Monday, June 25, 2012

seven years and counting

Seven years ago today, Ray and I said “I do” at my hometown church in the Twin Cities.

This is us today.

 Seven years ago. We used to play poker three nights a week (or more) in a friend’s garage, packing up every Thursday night so we could hopefully sneak out of work a bit early on Friday, drive up the Superior National Hiking Trail and go backpacking. My Focus had permanent indentations on its roof from tying the canoe on top. And, many times, no matter how tightly it was strapped on, it was never good enough; coming home from the BWCA portion of our honeymoon, we had to pull over about a dozen times to tie it back into place.

Now, we’re homebodies. We don’t travel to get into the woods because we live right next door to them. We occasionally visit “home” in the Cities to visit family but we’re always itching to get back to Bemidji after about three days.

We unpacked the backpacking gear the other day to clean it out, go through it. Ray wondered aloud if we should try backyard camping with the girls one of these days. I shrugged, What’s the point? We can just sleep at home and take a day trip to Itasca the next.

Ray and I raised more than a few eyebrows in our first year of marriage. For some, apparently, the first year is an extended honeymoon. Ours was hell. We joked to people, when they asked out married life was going, that our goal was to be happy with one another 51 percent of the time, so, then, at least, we were happier than we were miserable.  The second year, we said, our goal would be 55 percent, then 60 our third, 65 the fourth, etc., etc. That would mean we’re now, in our eighth year of marriage, supposed to be happy with one another 85 percent of the time.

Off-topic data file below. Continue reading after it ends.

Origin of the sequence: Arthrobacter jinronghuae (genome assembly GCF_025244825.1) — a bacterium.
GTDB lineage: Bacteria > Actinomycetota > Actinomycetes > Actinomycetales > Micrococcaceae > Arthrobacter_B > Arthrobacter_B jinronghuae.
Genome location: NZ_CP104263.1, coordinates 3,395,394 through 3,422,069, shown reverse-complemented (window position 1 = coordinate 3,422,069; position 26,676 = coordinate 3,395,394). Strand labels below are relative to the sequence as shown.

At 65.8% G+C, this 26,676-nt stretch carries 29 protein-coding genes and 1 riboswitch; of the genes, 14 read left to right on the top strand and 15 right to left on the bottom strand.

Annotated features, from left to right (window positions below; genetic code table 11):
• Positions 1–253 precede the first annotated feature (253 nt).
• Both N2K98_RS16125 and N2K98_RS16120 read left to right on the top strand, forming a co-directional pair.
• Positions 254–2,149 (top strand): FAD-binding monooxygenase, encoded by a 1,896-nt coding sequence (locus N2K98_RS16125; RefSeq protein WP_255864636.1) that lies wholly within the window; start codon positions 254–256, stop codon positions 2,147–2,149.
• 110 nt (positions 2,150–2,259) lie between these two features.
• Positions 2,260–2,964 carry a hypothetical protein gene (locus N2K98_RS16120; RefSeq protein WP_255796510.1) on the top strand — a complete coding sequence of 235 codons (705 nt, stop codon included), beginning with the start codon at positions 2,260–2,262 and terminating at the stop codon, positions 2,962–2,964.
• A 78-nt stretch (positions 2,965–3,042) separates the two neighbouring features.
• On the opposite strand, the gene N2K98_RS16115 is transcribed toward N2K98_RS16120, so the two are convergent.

I’d say we meet that now and then some.

So, all in all, it’s been a great seven years.


OK, apparently, I have an overly active imagination. Either that or I’m just overly dramatic, which, quite honestly, is also quite likely.

I got off a helicopter (!!!) this afternoon, said my goodbyes, and walked to the car, where I had a voice mail.

“Hi, this is (nurse) with (pediatrician’s) office. Please call me back at XXX-XXXX about Amelia's test results."

It sounded so matter-of-fact. And we know this nurse fairly well. I don’t know, it just didn’t sound good.

Anyhow, I had to wait until I got back to the office to call her back (a co-worker was with me at the time).

So I called the hospital; got transferred to the pediatrician’s office; got the “we’re too busy to take your call” recording; waited on the phone’ got the receptionist, gave her Amelia’s date of birth, name, reason for calling; got transferred to the nurse station.

Another nurse answered, "Were you calling about Amelia?"


"She just wanted to say that her hemoglobin and lead tests were normal. Have a nice day."

Awesome, so happy. But I was still more than a wee bit surprised. I thought they always left the “everything’s normal” results on the voice mail.

In the 17 minutes it took to back and get the “all’s clear,” I swear I had convinced myself she had cancer.

Seriously, I need to get a grip.
- Bethany :)

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